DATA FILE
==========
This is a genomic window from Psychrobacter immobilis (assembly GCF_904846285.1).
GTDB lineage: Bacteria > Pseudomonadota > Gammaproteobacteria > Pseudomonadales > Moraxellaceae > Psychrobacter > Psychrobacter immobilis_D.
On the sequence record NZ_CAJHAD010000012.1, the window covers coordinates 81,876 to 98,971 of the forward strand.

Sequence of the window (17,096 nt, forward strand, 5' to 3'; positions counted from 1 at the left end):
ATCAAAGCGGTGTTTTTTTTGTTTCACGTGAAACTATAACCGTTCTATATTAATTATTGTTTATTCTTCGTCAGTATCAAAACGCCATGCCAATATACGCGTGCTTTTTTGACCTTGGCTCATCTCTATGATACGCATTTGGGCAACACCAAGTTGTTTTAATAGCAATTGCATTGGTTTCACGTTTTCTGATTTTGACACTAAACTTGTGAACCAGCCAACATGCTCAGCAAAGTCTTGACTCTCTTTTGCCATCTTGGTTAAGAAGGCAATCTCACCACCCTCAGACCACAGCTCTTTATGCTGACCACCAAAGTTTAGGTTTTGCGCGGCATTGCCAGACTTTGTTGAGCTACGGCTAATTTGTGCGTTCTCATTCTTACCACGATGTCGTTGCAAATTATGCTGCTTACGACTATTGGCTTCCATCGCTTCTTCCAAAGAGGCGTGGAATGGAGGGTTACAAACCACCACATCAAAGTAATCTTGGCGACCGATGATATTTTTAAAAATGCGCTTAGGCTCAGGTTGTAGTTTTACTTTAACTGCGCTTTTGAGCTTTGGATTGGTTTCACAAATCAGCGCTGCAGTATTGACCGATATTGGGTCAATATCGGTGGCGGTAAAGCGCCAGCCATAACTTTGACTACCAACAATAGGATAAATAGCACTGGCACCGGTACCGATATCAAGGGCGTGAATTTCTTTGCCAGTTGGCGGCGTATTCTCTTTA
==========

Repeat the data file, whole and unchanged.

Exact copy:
This is a genomic window from Psychrobacter immobilis (assembly GCF_904846285.1).
GTDB lineage: Bacteria > Pseudomonadota > Gammaproteobacteria > Pseudomonadales > Moraxellaceae > Psychrobacter > Psychrobacter immobilis_D.
On the sequence record NZ_CAJHAD010000012.1, the window covers coordinates 81,876 to 98,971 of the forward strand.

Sequence of the window (17,096 nt, forward strand, 5' to 3'; positions counted from 1 at the left end):
ATCAAAGCGGTGTTTTTTTTGTTTCACGTGAAACTATAACCGTTCTATATTAATTATTGTTTATTCTTCGTCAGTATCAAAACGCCATGCCAATATACGCGTGCTTTTTTGACCTTGGCTCATCTCTATGATACGCATTTGGGCAACACCAAGTTGTTTTAATAGCAATTGCATTGGTTTCACGTTTTCTGATTTTGACACTAAACTTGTGAACCAGCCAACATGCTCAGCAAAGTCTTGACTCTCTTTTGCCATCTTGGTTAAGAAGGCAATCTCACCACCCTCAGACCACAGCTCTTTATGCTGACCACCAAAGTTTAGGTTTTGCGCGGCATTGCCAGACTTTGTTGAGCTACGGCTAATTTGTGCGTTCTCATTCTTACCACGATGTCGTTGCAAATTATGCTGCTTACGACTATTGGCTTCCATCGCTTCTTCCAAAGAGGCGTGGAATGGAGGGTTACAAACCACCACATCAAAGTAATCTTGGCGACCGATGATATTTTTAAAAATGCGCTTAGGCTCAGGTTGTAGTTTTACTTTAACTGCGCTTTTGAGCTTTGGATTGGTTTCACAAATCAGCGCTGCAGTATTGACCGATATTGGGTCAATATCGGTGGCGGTAAAGCGCCAGCCATAACTTTGACTACCAACAATAGGATAAATAGCACTGGCACCGGTACCGATATCAAGGGCGTGAATTTCTTTGCCAGTTGGCGGCGTATTCTCTTTA